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What caused Bus Grease Monkey's valves to tighten up?
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William Crowell
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PostPosted: Thu Sep 17, 2020 12:29 pm    Post subject: What caused Bus Grease Monkey's valves to tighten up? Reply with quote

Scott Crosby, diesel bus mechanic extraordinaire, recently had the engine on his Thing stop running because the valves tightened up after he carefully adjusted them with the engine cold:

https://www.youtube.com/watch?v=8Md_RnVv1kw&t=773s

I'm a 356 owner, and I am curious if you guys have any ideas about what might have caused this because it might apply to my vehicle. Thanks.
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Wildthings
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PostPosted: Thu Sep 17, 2020 1:04 pm    Post subject: Re: What caused Bus Grease Monkey's valves to tighten up? Reply with quote

Well the things I see are he is checking the timing by turning the distributor, and not turning the crank. He needs to back the crank off 20 or so and then turn it passed the marks slowly and see where it fires. He could be way off doing it the way he is. It is of course better to set the timing at 28-32 BTDC at 4000+/- rpms, hoses off.

From the pictures of the lower distributor housing it looks to me like he has a problem with moisture in his oil.

The "U" bend in his breather hose is likely clogged with engine snot so he is going to have very poor crankcase ventilation if any. The hose needs to run as straight as possible so it can drain back into the crankcase after shutdown.

He might want to check for a rag or something clogging the intake to the cooling fan which would have cause his engine to run very hot.
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William Crowell
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PostPosted: Fri Sep 18, 2020 8:26 am    Post subject: Re: What caused Bus Grease Monkey's valves to tighten up? Reply with quote

The consensus seems to be that his engine experienced valve seat recession after the valves were adjusted, due to an extended highway drive at high speed on unleaded gas. I wonder why he did not have valve seat recession before that, though.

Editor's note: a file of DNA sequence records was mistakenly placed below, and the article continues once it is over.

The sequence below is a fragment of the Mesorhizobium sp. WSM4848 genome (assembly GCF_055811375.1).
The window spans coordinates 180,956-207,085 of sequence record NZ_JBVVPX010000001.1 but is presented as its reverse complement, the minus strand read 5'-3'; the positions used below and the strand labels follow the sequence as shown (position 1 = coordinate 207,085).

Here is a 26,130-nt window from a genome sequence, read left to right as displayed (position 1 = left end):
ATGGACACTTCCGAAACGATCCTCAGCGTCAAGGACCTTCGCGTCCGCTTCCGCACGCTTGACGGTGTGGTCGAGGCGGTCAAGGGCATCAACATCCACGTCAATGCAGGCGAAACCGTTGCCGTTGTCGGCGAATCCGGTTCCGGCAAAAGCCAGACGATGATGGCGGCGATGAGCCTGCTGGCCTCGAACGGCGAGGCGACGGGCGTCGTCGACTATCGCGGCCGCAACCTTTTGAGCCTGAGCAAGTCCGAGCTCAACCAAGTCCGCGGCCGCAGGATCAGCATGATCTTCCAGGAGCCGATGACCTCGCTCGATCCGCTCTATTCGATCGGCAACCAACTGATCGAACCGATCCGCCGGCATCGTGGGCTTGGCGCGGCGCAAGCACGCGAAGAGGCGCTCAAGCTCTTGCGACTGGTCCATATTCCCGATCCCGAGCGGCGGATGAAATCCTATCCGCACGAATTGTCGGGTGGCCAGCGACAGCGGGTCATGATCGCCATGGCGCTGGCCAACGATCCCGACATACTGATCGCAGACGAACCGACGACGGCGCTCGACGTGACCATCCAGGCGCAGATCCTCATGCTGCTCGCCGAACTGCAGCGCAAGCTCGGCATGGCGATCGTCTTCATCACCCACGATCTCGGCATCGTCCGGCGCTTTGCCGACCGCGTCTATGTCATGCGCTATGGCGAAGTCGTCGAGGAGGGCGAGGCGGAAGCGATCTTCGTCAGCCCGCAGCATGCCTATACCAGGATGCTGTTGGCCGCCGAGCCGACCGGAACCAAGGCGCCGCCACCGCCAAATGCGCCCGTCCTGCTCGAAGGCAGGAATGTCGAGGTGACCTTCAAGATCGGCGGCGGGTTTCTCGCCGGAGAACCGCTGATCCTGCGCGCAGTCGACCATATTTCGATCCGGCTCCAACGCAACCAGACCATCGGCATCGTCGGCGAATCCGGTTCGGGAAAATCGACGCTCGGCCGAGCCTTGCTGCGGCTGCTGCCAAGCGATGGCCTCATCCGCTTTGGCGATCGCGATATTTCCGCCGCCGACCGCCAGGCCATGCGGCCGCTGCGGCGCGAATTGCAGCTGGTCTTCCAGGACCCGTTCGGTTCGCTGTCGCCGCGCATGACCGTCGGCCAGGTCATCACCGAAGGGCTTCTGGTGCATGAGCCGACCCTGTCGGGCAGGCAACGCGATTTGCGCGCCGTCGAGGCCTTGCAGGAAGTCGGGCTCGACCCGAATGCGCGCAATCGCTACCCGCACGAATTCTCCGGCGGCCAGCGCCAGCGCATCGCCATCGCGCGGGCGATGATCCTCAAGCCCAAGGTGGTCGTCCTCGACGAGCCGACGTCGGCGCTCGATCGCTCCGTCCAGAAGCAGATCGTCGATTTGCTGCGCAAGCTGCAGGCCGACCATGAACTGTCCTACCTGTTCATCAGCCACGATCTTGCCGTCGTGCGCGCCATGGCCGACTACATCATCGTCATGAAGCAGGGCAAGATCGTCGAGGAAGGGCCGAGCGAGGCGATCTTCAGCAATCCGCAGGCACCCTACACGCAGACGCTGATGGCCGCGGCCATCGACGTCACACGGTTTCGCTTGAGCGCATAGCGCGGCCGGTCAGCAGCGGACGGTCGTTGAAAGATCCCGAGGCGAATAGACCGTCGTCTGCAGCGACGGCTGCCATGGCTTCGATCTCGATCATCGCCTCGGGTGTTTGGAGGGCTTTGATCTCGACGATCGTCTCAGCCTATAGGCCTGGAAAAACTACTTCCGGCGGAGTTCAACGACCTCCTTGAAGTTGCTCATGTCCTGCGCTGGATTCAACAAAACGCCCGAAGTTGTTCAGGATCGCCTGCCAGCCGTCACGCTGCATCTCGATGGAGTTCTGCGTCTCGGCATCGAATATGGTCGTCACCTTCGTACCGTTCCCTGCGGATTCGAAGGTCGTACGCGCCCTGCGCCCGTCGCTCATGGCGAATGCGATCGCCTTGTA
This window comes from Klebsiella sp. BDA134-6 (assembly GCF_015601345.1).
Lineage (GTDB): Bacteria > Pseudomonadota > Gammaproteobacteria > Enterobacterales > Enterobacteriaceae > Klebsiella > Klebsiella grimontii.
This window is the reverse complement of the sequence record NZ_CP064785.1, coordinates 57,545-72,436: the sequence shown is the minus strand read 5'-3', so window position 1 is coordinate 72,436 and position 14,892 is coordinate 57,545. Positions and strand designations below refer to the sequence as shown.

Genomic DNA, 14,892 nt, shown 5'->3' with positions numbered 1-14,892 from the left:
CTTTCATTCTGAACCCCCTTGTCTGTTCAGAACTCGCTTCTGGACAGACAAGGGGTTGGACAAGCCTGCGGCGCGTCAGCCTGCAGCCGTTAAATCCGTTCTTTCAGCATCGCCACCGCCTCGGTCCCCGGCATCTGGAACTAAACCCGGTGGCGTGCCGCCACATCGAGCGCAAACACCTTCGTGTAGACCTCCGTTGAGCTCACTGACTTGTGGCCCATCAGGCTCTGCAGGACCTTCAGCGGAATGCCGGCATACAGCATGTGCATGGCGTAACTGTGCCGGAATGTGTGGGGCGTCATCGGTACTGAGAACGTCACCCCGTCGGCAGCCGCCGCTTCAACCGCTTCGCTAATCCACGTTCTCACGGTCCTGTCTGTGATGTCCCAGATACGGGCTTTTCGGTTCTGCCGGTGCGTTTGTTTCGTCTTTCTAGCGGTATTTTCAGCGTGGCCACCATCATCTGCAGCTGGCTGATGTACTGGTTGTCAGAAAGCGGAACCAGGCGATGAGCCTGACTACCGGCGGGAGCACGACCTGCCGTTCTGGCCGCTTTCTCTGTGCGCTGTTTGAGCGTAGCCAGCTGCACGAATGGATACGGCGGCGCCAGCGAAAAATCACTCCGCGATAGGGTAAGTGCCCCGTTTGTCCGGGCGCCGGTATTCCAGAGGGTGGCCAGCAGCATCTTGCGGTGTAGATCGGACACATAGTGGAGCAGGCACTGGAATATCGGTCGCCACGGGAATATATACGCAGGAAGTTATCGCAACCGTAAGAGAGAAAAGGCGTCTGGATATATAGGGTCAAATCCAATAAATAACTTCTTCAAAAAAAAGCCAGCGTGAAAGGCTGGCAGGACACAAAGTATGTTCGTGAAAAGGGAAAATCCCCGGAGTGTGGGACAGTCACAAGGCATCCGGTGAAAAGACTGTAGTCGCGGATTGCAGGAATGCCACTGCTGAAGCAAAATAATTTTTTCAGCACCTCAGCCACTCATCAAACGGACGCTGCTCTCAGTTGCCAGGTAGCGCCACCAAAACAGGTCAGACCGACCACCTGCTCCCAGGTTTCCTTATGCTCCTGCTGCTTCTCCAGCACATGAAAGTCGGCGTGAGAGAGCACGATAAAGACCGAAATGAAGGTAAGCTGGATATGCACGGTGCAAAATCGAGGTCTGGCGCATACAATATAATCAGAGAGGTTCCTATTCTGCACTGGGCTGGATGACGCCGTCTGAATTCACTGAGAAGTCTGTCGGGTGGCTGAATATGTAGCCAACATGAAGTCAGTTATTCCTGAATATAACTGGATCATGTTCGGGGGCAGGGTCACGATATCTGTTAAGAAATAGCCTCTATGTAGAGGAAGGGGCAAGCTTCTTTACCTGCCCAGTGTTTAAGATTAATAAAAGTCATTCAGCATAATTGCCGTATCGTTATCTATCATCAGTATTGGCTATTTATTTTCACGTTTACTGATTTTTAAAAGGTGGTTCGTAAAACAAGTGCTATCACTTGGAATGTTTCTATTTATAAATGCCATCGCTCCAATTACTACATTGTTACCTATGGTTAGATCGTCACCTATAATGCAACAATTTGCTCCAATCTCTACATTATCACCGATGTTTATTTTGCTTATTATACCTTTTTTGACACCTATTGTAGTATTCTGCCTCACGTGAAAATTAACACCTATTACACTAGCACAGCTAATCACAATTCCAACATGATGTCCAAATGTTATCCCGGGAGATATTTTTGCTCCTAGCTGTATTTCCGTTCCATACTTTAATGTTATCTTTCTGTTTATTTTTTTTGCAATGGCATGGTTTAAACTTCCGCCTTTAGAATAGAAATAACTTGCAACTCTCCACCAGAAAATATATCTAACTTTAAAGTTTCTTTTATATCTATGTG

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Wildthings
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PostPosted: Fri Sep 18, 2020 1:50 pm    Post subject: Re: What caused Bus Grease Monkey's valves to tighten up? Reply with quote

William Crowell wrote:
The consensus seems to be that his engine experienced valve seat recession after the valves were adjusted, due to an extended highway drive at high speed on unleaded gas. I wonder why he did not have valve seat recession before that, though.


What does unleaded gas have to do with this? Getting rid of leaded fuel has done more for extending engine life, including valve life than anything else that has happened during my lifetimes.
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William Crowell
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PostPosted: Fri Sep 18, 2020 2:41 pm    Post subject: Re: What caused Bus Grease Monkey's valves to tighten up? Reply with quote

When gas contained lead, valve seats didn't need to be hardened. With unleaded fuel, valve seats do need to be hardened. It's unclear whether Scott's cylinder heads had hardened seats. All Things are supposed to have them.
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Wildthings
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PostPosted: Fri Sep 18, 2020 3:57 pm    Post subject: Re: What caused Bus Grease Monkey's valves to tighten up? Reply with quote

William Crowell wrote:
When gas contained lead, valve seats didn't need to be hardened. With unleaded fuel, valve seats do need to be hardened. It's unclear whether Scott's cylinder heads had hardened seats. All Things are supposed to have them.


Never owned a single automotive engine without hardened seats and many of them saw significantly significant mileage before leaded fuel was intoduced. What lead did do was build up on the seats and then flake off in an irregular manner allowing hot combustion gases to erode the seats. One vehicle I have owned since before lead was removed for the gas was notorious for burning valves, requiring a valve job every 20k miles or so. Once the lead was removed, on my rig at least I have never needed to do another valve job, just a light touch up at overhaul time.

Though I remember hearing this old mechanics tale many many times over the years, I don't think I ever saw any proof that it actually happened. I did see where lead damaged a lot of engines, whether it be valve and valve seats or clogging oil passages with heavy slug. Engines that ran high octane/high lead fuel were particularly vulnerable to being fouled with lead sludge. Modern high preformance-long life engines just wouldn't be possible is we still had leaded fuel.
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